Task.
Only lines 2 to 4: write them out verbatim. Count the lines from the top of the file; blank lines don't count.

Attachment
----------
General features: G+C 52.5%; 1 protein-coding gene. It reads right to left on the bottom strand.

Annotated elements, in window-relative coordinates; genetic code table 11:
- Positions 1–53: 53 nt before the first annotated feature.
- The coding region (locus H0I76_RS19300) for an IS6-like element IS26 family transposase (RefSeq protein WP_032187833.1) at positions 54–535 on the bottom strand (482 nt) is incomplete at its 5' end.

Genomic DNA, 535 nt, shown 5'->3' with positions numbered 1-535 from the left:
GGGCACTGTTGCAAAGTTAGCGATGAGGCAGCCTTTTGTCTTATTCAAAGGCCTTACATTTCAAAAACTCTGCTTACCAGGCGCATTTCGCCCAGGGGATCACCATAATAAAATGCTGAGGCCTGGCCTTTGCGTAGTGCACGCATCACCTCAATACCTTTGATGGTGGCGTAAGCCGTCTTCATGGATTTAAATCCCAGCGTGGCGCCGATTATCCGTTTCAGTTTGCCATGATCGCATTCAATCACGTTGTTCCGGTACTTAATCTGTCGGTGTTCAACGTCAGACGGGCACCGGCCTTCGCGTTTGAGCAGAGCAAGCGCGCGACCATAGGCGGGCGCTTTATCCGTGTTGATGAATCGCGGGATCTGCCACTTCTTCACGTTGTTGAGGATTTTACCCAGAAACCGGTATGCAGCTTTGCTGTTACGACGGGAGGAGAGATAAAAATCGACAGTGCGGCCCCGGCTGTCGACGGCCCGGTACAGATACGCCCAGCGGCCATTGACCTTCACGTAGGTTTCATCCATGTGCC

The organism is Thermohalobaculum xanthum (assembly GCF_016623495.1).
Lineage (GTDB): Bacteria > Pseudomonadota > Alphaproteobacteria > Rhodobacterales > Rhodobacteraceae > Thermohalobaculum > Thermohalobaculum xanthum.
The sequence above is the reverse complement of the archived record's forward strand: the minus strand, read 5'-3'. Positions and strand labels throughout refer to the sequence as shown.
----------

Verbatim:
Annotated elements, in window-relative coordinates; genetic code table 11:
- Positions 1–53: 53 nt before the first annotated feature.
- The coding region (locus H0I76_RS19300) for an IS6-like element IS26 family transposase (RefSeq protein WP_032187833.1) at positions 54–535 on the bottom strand (482 nt) is incomplete at its 5' end.